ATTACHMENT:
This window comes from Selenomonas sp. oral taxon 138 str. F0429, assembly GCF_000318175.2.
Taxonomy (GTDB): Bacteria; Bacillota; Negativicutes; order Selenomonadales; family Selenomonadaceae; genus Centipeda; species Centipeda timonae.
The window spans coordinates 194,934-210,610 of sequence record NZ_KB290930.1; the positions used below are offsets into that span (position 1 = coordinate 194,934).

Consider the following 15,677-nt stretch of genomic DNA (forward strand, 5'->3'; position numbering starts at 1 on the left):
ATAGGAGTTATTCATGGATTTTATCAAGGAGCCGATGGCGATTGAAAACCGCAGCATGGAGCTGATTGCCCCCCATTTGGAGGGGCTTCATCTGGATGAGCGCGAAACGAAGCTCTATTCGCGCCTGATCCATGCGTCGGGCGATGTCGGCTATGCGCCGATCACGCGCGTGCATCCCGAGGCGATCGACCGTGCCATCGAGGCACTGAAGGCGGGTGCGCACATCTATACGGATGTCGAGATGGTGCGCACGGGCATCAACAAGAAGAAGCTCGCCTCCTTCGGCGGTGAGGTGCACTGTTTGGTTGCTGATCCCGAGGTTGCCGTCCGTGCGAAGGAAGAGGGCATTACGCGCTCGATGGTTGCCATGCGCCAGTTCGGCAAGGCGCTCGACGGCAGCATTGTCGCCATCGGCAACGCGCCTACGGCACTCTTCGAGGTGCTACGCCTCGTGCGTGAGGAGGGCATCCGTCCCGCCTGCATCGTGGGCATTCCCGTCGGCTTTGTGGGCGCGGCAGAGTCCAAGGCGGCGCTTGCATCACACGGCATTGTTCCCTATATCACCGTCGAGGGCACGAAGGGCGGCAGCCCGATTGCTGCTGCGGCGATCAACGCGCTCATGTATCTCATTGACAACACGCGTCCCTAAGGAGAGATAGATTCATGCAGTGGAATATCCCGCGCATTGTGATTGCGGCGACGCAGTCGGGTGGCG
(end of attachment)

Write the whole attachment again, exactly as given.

This window comes from Selenomonas sp. oral taxon 138 str. F0429, assembly GCF_000318175.2.
Taxonomy (GTDB): Bacteria; Bacillota; Negativicutes; order Selenomonadales; family Selenomonadaceae; genus Centipeda; species Centipeda timonae.
The window spans coordinates 194,934-210,610 of sequence record NZ_KB290930.1; the positions used below are offsets into that span (position 1 = coordinate 194,934).

Consider the following 15,677-nt stretch of genomic DNA (forward strand, 5'->3'; position numbering starts at 1 on the left):
ATAGGAGTTATTCATGGATTTTATCAAGGAGCCGATGGCGATTGAAAACCGCAGCATGGAGCTGATTGCCCCCCATTTGGAGGGGCTTCATCTGGATGAGCGCGAAACGAAGCTCTATTCGCGCCTGATCCATGCGTCGGGCGATGTCGGCTATGCGCCGATCACGCGCGTGCATCCCGAGGCGATCGACCGTGCCATCGAGGCACTGAAGGCGGGTGCGCACATCTATACGGATGTCGAGATGGTGCGCACGGGCATCAACAAGAAGAAGCTCGCCTCCTTCGGCGGTGAGGTGCACTGTTTGGTTGCTGATCCCGAGGTTGCCGTCCGTGCGAAGGAAGAGGGCATTACGCGCTCGATGGTTGCCATGCGCCAGTTCGGCAAGGCGCTCGACGGCAGCATTGTCGCCATCGGCAACGCGCCTACGGCACTCTTCGAGGTGCTACGCCTCGTGCGTGAGGAGGGCATCCGTCCCGCCTGCATCGTGGGCATTCCCGTCGGCTTTGTGGGCGCGGCAGAGTCCAAGGCGGCGCTTGCATCACACGGCATTGTTCCCTATATCACCGTCGAGGGCACGAAGGGCGGCAGCCCGATTGCTGCTGCGGCGATCAACGCGCTCATGTATCTCATTGACAACACGCGTCCCTAAGGAGAGATAGATTCATGCAGTGGAATATCCCGCGCATTGTGATTGCGGCGACGCAGTCGGGTGGCG